My wife, who had been reading the long list of campground rules, looked up at this point: “Did you know that we have to pay to use the dumping station?”

I looked at her, my mouth gaping. We’d never had to pay to empty our port-a-potty before!

“5$!” Finished my wife.

“I have an idea, papa.” It was my oldest. “We have ‘all amenities’ on this site. Doesn’t that mean sewer? Why don’t we dump our port-a-potty in the sewer outlet? They couldn’t charge us then, could they?”

What an ingenious idea. In fact, there had been a sewer connection at most of the campsites we had stayed in. Why hadn’t we thought of this before? At least the 5$ dumping fee had taught us something! No longer would we have to parade around a campground displaying our overflowing, smelly portable toilet! “Great idea, son!”

Other campground costs were soon to be discovered as well. $2.50 per laundry load (instead of the typical $1.25), $1 for a 5 minute shower (was heat extra?), $1 rental for one horseshoe….

“It would have been cheaper to sleep at a hotel!” Piped up my son.

“You’re right!” I agreed. “But we’re here now, so let’s try to make the best of it.”

Although the campground was beautiful, all of the expenses had diminished our enthusiasm. In fact, when we finally left, the boys were rejoicing: “Tonight, we’ll be able to set up our tent FOR FREE!!!!”

All things in life have a cost. Some things cost more than others, but nothing is free, not in this world. There are always strings attached.

The most expensive item I have ever encountered in life is something called sin. Most of us would rather live without it, but we don’t have that choice. And its price tag is well hidden from view, too. The reason we are all affected by it is as follows: “For all have sinned and fall short of the glory of God…” (Rom 3:23 NIV)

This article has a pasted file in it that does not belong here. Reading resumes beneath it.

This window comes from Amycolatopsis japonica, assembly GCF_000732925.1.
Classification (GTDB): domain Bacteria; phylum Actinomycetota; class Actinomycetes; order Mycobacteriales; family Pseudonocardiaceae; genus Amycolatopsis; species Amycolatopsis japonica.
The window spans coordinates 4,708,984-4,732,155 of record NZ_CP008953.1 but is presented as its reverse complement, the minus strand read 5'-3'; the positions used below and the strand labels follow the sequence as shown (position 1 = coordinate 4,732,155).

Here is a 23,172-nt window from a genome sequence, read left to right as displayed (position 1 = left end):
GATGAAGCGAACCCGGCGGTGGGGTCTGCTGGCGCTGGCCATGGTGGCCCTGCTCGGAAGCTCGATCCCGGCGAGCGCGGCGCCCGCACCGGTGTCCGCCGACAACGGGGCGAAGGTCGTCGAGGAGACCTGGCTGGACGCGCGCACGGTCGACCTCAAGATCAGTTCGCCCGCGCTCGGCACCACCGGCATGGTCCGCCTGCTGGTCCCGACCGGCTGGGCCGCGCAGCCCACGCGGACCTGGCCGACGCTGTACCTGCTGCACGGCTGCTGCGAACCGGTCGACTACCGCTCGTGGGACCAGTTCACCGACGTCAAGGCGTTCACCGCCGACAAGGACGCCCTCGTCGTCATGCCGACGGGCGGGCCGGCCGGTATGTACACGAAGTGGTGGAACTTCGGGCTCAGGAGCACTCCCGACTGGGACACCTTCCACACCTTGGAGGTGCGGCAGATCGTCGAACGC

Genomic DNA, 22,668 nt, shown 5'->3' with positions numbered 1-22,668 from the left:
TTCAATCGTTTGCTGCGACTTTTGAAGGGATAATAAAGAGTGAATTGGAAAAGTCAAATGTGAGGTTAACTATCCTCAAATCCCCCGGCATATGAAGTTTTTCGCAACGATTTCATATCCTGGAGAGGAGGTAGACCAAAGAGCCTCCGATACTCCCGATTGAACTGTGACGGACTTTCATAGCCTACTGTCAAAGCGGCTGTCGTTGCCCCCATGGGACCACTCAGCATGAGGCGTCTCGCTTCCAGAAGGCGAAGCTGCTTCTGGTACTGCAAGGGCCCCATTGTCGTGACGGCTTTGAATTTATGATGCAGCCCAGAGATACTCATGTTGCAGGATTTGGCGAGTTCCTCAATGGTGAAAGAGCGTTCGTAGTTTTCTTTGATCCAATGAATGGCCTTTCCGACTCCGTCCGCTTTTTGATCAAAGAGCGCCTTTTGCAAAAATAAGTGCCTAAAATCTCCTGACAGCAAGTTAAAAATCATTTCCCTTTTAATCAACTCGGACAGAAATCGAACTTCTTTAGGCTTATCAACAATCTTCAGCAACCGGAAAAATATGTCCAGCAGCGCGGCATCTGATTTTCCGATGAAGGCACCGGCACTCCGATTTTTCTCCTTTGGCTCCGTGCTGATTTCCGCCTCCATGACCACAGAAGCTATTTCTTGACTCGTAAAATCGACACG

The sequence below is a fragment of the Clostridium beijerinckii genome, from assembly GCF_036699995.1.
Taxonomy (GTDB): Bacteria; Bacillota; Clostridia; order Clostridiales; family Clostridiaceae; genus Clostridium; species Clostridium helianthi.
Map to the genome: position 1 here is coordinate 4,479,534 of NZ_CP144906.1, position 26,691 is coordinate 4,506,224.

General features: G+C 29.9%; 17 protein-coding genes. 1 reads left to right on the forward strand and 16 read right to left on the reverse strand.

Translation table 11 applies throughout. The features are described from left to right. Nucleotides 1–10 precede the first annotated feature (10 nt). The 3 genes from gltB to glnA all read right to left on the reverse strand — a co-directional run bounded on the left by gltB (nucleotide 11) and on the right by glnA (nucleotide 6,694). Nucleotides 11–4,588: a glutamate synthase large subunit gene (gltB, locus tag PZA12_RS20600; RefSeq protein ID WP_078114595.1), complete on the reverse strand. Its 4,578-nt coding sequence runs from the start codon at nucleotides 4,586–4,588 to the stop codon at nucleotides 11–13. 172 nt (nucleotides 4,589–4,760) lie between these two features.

For some of us, this disease manifests itself through thefts, no matter how insignificant they may be. Others are more inclined to lying. Still others are affected through pornography. The list could go on and on and on, but only one thing though is clear: sin is not easy to shake off. It clings to us, often turning into lifelong addictions.

“But what is the hidden cost?”

It is expensive, believe me. Its price tag is more than all of your possessions combined: “For the wages of sin is death…” (Rom 6:23 NIV)

“But is there any way out of this?’

I know of some who tried to live honest lives, but still their actions were infected by sin. The only way out is through Jesus. He willingly paid the price for our sin so that we could experience eternal life: “…but the gift of God is eternal life in Christ Jesus our Lord.” (Rom 6:23 NIV); and “You see, at just the right time, when we were still powerless, Christ died for the ungodly. Very rarely will anyone die for a righteous man, though for a good man someone might possibly dare to die. But God demonstrates his own love for us in this: While we were still sinners, Christ died for us.” (Rom 5:6-8 NIV)

Through Jesus, we can overcome the addictions of sin and live a victorious, forgiven life: “Who is it that overcomes the world? Only he who believes that Jesus is the Son of God.” (1 John 5:5 NIV)

He is waiting to help you out. Come and experience Him into your life, and you will wonder why you waited so long to accept Him as your Forever friend!

P. S. Do you need the address of an $$$$$ campground in Alberta? Be prepared by bringing a wallet full of cash!

Rob Chaffart


The Cost of Your Stay Will be Your Wallet